How ‘Barbie’s’ Depiction of What It Means to Be Human Shows Hollywood’s Fear of AI
In the beginning, God made man and woman in His image, and it was good. Then Barbie stepped in and showed us what God did wrong.
The 2023 “Barbie” movie kicks generations of family ideals to the curb. The film opens to little girls playing with baby dolls in a dark sky barren wasteland. The narrator proclaims that, while there is nothing especially wrong with little girls who like to play mom with their dolls, being a mother can be quite boring. And after all, little girls should want more than to grow up and be a mother.
That’s how Barbie enters the scene — a doll with all the potential a baby does not have — to show little girls to dream they can be more than just what straight, white, male toy manufacturers have told them they can be. Barbie is a doctor and a pilot and a captain and all the things a mother doesn’t have the time to be. The purpose of human biology is not to have children, but to prove that women can do all the same things as men, right? So little girls, wanting more for their lives, literally turn the tables.
With dark skies and thunder in the background, little girls holding their dolls begin to kick over kids’ ironing boards, destroy playsets of tea pots and plates, and smash their babies into the ground until they are shattered into pieces. The traditional family is now destroyed. And what is to take its place?
In the movie, Barbie wrestles with some interesting ideas about the traditional family that Hollywood has attempted to dismantle, all of which pertain to the daily human experience. What does it mean to be human? What does it mean to be a woman? What does it mean to be a man? Should women seek to be more than mothers or not? Why do I have random thoughts about sudden and unexpected death? What was I made for? And so on. Barbie does not know what she was made for, and now she’s searching far and wide to discover what it means to be a human. But the question she poses opens a can of questions Hollywood seems unable to answer.
Hollywood cannot define a woman, it cannot define a man, it cannot define human, and yet it is terrified of the implications of something inhuman taking the place of the family norm it sought to destroy. The idea of artificial intelligence (AI) has long been a topic explored in media — inhuman things longing to be human. From the old tale of “Pinocchio” who just wanted to be a real boy to the “Star Wars” robot C-3PO having a conscience and friendships reminiscent of human relationships, it isn’t a new concept.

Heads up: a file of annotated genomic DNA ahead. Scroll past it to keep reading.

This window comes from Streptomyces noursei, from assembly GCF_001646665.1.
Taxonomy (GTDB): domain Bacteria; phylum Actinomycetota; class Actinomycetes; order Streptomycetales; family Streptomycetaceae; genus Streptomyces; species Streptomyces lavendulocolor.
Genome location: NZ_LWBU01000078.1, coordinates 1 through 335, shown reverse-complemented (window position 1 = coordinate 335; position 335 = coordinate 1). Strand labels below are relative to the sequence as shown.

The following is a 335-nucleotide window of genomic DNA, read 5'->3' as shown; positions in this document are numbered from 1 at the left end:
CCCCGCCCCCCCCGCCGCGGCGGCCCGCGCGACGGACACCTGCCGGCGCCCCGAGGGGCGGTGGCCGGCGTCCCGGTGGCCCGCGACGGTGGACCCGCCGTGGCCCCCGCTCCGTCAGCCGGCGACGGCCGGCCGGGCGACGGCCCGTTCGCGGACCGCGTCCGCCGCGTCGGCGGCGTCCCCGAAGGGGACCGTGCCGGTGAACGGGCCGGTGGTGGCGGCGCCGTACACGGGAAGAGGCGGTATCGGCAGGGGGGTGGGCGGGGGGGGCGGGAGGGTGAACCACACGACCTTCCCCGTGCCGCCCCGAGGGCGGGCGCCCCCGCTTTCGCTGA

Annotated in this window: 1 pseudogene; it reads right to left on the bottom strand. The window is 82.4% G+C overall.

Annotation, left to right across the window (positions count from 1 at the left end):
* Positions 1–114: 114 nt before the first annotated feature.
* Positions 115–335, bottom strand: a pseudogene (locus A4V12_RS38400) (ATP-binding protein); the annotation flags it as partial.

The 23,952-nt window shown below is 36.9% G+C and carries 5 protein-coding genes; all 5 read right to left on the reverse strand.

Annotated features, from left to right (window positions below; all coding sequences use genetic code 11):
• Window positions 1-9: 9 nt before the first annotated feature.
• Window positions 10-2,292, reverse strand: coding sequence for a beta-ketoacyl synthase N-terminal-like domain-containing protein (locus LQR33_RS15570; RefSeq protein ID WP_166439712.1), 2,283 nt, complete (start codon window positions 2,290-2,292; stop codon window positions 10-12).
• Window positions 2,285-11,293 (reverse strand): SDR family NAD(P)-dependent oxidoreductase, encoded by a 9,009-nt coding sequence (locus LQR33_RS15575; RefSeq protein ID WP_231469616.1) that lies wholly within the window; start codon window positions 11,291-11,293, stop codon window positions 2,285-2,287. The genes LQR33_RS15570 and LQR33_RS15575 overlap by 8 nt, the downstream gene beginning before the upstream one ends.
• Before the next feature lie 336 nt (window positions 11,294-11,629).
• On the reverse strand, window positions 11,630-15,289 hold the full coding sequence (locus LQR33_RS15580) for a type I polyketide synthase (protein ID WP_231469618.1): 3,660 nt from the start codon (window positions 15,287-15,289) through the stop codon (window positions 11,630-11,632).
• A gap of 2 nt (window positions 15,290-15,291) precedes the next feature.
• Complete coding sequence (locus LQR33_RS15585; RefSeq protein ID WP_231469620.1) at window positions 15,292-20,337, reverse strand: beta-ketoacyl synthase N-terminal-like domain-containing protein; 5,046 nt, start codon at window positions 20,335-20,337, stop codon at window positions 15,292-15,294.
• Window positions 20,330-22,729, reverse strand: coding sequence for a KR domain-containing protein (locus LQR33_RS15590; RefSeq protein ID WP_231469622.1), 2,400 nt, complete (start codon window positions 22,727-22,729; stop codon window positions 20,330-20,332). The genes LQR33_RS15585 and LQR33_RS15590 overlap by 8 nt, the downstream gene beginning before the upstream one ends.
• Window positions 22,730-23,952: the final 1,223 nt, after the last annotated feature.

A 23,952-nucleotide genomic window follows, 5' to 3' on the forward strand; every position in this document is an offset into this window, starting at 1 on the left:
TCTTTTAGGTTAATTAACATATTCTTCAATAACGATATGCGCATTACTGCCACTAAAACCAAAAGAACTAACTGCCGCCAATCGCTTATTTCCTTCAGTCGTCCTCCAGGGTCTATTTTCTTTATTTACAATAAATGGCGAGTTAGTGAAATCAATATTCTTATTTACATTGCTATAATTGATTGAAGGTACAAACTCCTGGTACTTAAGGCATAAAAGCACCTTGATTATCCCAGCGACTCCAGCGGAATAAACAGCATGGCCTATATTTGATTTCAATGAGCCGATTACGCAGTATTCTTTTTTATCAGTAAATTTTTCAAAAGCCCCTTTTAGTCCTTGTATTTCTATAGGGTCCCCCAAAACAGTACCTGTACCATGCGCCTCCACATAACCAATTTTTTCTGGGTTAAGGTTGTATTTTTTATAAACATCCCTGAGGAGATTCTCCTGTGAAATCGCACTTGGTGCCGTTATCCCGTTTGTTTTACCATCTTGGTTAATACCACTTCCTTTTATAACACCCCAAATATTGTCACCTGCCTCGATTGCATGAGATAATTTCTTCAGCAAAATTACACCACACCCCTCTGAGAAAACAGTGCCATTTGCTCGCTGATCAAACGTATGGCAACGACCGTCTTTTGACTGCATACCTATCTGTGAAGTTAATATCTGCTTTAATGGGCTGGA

Even other recent movies like “Mission Impossible 7” explore this idea, as the main villain is sentient AI. But “Barbie” shows an inhuman creation that is sentient, and forces us to ask questions about what it means to be human. The closer we get to the reality of artificial sentience, the more terrifying that becomes. What will happen if sentient artificial intelligence begins to ask itself what it means to be human? What are the implications of this?
The fear of that question has already shown itself in the screen writers’ union strike about the current lack of job security. Does AI have the potential to eliminate the need for many of the jobs in the industry? Perhaps. Hollywood is not wrong to worry about the future impact of AI, but they only have themselves to blame for the problem. They helped initiate the breakdown of the definition of human. They helped to change the moral ideals and religious undertones of the media that have helped depreciate the value of “human.” They’re finally asking the question of what it means to be human. But it scares them to think that it may be possible for AI to replicate humans in a way that erases the necessity of people in the industry altogether.
“Barbie,” in a bizarre way, shows the fear Hollywood has of AI through the questions it poses about what it means to be human. Does part of defining what it means to be human mean we must define what it means to be a woman? To be a man? To be part of a family? The answer is, of course, yes. It is not possible to separate being human from human biology. But perhaps fear is a good thing here. It will force those in Hollywood to acknowledge the damage of deconstructing everything traditionally human.
In the beginning, God made Adam and Eve in His image and for His purpose. Unlike Barbie, we are not comprised solely of material components. As Barbie laments that she does not know what she was made for, Christians can see the truth: we have an eternal destiny, and no other creation is like us.
As such, no creation devised by human hands — plastic or technical — can ever truly be human. So, while Hollywood may fear for their jobs, and the films they are producing reflect that, Christians have no such thing to fear. For what is of this earth is temporary and fleeting, and we know the things that carry eternal weight.
Maggie Copeland is an intern at Family Research Council.